A survivor of cardiac arrest installs AED outside house for public use. For Chris Troughton, he believes that defibrillators save lives.
Neighborhood access to an AED
Troughton was thinking about getting an automated external defibrillator (AED) for his own home, but he later got an idea to share the AED with the entire neighborhood by placing it in a weatherproof cabinet in front of his house.
Troughton stated that it makes sense since it is available to more people. He introduced the AED to his neighbors on Carronbridge Circle in Kanata. Ottawa South Coun. Allan Hubley was one of his guests.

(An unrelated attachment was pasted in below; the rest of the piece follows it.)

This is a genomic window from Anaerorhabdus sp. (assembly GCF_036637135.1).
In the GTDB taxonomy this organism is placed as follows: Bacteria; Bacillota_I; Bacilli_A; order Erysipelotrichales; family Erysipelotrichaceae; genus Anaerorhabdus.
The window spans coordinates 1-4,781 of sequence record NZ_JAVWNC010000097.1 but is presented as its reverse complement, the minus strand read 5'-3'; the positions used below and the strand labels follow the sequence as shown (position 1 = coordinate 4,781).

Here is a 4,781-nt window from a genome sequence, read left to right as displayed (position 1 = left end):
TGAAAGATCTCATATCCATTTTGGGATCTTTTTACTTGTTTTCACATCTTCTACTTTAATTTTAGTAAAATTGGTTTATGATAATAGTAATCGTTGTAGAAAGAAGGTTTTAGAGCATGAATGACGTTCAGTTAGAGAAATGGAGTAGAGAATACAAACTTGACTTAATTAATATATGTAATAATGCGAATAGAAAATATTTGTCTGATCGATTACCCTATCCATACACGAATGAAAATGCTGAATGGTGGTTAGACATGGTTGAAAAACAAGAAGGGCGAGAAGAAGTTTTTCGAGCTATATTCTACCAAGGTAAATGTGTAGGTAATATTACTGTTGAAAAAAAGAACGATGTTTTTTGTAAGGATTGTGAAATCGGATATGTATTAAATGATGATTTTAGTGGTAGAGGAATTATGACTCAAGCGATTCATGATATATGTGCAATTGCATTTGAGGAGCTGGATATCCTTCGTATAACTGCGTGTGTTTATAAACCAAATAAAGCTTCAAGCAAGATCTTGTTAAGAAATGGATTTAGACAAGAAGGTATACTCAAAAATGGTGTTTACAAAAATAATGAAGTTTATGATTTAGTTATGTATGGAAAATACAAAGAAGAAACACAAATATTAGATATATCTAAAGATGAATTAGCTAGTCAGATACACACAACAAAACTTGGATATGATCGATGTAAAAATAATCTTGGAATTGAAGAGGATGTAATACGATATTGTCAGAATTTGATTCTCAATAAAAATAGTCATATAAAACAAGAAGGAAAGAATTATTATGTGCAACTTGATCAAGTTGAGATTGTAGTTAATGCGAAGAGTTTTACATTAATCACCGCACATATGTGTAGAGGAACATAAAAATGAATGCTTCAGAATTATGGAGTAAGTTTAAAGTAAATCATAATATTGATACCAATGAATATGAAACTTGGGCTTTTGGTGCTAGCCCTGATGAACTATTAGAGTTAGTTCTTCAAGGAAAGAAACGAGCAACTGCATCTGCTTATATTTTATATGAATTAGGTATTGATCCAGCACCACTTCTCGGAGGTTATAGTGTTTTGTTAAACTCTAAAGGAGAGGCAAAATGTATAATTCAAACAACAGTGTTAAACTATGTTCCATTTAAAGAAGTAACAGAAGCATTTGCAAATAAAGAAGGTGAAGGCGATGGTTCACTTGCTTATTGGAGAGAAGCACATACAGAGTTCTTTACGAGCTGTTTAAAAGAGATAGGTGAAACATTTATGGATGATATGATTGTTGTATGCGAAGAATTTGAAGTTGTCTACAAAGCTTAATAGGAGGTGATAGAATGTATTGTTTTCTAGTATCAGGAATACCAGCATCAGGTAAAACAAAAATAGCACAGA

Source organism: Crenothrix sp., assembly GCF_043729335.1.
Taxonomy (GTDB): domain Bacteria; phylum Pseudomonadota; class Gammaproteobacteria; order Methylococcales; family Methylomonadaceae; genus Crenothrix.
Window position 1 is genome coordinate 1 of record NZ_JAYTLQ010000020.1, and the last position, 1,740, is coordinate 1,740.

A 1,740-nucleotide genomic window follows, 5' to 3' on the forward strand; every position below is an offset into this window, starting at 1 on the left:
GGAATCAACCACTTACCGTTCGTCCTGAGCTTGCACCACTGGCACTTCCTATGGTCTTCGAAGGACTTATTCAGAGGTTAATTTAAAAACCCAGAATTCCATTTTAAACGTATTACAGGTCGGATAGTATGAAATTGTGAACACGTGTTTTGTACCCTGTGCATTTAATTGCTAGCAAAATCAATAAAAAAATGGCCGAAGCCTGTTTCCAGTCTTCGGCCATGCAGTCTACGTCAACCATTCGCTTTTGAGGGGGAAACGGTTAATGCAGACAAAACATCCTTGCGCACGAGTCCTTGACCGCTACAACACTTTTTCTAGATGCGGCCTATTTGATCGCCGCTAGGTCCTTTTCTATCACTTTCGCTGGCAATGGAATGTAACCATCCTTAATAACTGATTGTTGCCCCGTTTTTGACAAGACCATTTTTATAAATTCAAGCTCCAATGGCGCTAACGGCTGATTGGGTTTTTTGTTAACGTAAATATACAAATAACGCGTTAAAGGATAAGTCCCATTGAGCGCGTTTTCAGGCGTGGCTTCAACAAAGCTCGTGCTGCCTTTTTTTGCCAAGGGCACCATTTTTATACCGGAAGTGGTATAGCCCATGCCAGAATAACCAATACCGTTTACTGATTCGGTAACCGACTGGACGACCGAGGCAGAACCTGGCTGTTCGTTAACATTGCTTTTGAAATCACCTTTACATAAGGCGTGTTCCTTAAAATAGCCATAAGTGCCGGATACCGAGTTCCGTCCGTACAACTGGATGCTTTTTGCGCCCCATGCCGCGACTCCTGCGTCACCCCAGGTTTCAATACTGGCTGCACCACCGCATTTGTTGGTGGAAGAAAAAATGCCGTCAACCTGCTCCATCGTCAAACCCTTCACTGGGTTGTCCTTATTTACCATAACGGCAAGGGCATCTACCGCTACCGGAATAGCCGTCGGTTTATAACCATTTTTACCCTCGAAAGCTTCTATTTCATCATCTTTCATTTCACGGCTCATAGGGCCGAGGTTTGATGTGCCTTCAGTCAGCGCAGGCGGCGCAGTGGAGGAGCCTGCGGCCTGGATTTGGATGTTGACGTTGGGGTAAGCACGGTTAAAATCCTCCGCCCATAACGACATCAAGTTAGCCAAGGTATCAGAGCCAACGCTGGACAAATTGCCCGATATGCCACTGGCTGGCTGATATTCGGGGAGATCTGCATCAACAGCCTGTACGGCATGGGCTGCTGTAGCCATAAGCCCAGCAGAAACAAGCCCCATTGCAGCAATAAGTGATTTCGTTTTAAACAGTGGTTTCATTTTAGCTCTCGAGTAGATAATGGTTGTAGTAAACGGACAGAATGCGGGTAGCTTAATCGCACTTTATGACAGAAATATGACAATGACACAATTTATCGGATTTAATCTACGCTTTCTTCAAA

Dangers of cardiac arrest
A sudden cardiac arrest occurs every 13 minutes on average according to Carly Jackson, a defibrillator specialist with Action First Aid. However, the survival rate is more than 75% when an automated external defibrillator (AED) The man who was given CPR at the Canmore Lake incident was identified. is employed within the first 10 minutes.
The public-access AEDs have become increasingly popular in public places, but there are still more than 40,000 deaths from sudden cardiac arrest in Canada yearly, mostly in homes.
Using the device is simple, even for someone who has never used one before. The unit has an audio recording that instructs the user what to do in clear language and first guides the user to call 911 and deliver the chest compressions. The AED can diagnose if the victim is experiencing heart arrhythmias. If so, the unit delivers an electrical shock to restore effective heart rhythm. In case there is no arrhythmia, there is no shock.
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